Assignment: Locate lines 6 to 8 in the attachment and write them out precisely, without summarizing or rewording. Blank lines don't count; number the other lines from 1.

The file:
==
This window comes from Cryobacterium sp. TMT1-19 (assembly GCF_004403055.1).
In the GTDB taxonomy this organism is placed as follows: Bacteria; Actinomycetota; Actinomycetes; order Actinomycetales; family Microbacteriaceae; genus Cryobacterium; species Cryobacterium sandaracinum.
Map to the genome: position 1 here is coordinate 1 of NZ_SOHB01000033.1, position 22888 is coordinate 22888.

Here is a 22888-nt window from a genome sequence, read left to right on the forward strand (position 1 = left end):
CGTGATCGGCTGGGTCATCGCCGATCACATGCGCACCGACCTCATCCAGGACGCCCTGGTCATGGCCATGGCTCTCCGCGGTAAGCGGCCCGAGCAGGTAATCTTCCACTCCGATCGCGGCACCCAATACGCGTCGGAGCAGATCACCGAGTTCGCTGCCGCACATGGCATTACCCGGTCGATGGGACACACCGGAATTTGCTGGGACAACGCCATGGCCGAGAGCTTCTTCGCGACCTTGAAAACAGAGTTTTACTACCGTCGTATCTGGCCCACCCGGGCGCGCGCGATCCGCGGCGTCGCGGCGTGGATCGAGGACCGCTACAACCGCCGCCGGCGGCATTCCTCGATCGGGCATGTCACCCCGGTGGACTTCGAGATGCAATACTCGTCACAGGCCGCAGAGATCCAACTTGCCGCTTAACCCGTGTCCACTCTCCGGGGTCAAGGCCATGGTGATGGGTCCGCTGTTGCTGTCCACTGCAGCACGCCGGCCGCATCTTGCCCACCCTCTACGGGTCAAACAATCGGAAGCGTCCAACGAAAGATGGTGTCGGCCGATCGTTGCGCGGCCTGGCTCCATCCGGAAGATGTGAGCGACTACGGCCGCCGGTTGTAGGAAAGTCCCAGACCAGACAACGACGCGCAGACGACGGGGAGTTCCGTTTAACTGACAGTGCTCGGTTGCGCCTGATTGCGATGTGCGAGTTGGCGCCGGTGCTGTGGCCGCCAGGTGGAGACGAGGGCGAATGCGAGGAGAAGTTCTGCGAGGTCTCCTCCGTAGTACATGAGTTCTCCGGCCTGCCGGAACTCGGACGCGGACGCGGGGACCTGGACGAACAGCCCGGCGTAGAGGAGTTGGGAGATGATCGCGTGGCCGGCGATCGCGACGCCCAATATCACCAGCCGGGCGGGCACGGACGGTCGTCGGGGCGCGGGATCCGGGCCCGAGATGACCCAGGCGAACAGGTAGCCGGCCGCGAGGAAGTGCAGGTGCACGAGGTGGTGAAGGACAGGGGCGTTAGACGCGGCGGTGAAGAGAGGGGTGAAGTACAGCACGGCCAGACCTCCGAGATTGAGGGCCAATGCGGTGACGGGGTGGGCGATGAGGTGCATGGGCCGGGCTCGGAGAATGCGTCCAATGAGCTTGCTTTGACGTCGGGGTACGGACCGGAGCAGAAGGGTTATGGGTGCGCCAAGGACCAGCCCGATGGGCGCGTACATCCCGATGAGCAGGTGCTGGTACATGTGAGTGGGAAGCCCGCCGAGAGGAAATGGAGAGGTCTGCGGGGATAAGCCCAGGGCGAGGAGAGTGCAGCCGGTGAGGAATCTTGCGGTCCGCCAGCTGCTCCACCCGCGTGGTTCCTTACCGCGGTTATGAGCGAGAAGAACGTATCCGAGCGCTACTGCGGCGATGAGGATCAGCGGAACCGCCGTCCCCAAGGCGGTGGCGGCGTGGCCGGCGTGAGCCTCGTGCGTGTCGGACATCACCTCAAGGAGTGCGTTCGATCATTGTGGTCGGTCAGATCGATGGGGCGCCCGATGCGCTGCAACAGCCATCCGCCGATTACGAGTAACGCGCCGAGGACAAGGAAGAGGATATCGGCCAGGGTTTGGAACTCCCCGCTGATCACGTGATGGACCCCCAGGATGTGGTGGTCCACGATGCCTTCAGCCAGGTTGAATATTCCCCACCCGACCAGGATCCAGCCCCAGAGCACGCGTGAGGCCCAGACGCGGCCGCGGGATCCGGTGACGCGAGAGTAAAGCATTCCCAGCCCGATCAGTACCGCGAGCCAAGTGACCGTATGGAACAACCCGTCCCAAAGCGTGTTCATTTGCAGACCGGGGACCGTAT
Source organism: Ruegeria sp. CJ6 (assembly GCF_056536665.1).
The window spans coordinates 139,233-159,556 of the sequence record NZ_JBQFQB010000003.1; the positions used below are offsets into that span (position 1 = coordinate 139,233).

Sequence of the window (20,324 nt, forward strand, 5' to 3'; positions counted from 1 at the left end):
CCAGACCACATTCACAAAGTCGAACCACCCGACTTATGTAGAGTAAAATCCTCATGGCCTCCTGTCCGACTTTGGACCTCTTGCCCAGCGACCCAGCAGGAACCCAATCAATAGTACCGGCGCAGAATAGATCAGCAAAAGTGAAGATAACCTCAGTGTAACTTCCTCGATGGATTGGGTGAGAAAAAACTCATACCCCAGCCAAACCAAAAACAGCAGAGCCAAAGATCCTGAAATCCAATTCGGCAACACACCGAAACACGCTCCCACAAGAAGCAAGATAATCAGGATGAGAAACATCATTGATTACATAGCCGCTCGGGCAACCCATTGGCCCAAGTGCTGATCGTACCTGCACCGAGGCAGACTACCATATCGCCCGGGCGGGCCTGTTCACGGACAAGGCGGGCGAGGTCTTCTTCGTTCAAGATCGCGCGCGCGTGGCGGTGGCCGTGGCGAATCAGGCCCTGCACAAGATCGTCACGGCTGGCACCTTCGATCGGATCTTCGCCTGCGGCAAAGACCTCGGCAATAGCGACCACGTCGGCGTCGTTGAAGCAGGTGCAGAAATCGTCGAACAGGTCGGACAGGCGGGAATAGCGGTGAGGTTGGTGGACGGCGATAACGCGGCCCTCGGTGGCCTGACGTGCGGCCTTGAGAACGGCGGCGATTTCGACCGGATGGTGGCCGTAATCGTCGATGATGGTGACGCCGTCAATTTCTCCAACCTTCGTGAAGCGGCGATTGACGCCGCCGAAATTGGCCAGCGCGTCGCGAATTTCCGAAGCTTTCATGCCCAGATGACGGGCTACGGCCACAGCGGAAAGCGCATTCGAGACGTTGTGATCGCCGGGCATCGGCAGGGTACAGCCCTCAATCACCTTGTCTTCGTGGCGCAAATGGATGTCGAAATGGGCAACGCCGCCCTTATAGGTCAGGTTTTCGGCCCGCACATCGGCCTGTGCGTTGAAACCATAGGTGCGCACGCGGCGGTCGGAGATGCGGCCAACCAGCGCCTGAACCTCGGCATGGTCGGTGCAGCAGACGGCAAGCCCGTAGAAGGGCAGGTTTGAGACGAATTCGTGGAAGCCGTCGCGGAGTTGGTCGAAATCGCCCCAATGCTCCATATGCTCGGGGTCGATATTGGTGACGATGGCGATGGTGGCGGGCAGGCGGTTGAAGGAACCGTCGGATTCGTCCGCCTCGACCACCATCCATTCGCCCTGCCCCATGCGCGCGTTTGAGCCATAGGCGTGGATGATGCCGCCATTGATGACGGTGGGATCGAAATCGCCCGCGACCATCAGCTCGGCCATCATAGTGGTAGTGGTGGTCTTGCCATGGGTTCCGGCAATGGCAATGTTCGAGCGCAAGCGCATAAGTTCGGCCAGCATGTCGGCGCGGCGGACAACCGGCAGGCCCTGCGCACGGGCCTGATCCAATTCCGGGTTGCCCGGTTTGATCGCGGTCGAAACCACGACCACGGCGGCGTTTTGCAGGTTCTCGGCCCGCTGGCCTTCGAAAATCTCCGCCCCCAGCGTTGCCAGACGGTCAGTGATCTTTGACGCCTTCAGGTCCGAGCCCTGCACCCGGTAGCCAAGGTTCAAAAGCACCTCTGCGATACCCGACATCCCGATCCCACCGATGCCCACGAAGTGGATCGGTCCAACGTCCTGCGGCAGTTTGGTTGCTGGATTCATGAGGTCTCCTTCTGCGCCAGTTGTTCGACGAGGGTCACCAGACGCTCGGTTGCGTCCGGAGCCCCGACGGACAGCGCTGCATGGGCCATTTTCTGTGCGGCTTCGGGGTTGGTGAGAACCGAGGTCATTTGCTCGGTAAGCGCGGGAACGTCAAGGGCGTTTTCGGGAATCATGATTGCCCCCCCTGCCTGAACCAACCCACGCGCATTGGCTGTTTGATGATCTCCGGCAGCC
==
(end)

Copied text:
Source organism: Ruegeria sp. CJ6 (assembly GCF_056536665.1).
The window spans coordinates 139,233-159,556 of the sequence record NZ_JBQFQB010000003.1; the positions used below are offsets into that span (position 1 = coordinate 139,233).

Sequence of the window (20,324 nt, forward strand, 5' to 3'; positions counted from 1 at the left end):